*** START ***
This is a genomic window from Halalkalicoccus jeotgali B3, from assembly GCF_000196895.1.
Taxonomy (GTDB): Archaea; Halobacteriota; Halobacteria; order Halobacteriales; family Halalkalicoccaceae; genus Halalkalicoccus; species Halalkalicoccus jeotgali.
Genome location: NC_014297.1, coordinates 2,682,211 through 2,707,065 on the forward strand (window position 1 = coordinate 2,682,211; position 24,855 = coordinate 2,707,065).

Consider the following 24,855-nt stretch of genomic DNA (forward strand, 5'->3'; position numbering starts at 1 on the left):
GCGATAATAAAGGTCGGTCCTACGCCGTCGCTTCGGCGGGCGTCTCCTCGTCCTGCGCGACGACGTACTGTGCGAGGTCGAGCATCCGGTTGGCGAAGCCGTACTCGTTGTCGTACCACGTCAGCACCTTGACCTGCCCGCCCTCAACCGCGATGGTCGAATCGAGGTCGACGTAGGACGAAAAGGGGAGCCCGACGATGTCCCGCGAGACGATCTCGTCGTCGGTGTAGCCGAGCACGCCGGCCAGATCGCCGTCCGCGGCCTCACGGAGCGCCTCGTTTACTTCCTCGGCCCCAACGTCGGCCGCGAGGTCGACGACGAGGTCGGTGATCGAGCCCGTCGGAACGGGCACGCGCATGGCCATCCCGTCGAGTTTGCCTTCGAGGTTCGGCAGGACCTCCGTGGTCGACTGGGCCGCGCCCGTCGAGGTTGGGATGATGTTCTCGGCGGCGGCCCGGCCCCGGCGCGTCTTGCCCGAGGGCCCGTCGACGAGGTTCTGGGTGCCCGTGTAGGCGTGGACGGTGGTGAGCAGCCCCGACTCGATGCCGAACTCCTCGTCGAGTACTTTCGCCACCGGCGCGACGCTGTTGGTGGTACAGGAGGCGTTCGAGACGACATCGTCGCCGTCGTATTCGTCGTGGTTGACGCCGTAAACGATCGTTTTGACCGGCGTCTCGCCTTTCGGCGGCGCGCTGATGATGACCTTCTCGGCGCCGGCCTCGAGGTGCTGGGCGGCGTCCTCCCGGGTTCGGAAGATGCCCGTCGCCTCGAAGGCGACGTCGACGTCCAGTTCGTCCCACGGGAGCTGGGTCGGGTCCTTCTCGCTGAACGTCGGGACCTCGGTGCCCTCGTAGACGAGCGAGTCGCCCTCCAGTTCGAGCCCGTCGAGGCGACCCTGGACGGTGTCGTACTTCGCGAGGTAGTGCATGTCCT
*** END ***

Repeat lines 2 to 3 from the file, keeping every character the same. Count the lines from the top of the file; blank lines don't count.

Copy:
Taxonomy (GTDB): Archaea; Halobacteriota; Halobacteria; order Halobacteriales; family Halalkalicoccaceae; genus Halalkalicoccus; species Halalkalicoccus jeotgali.
Genome location: NC_014297.1, coordinates 2,682,211 through 2,707,065 on the forward strand (window position 1 = coordinate 2,682,211; position 24,855 = coordinate 2,707,065).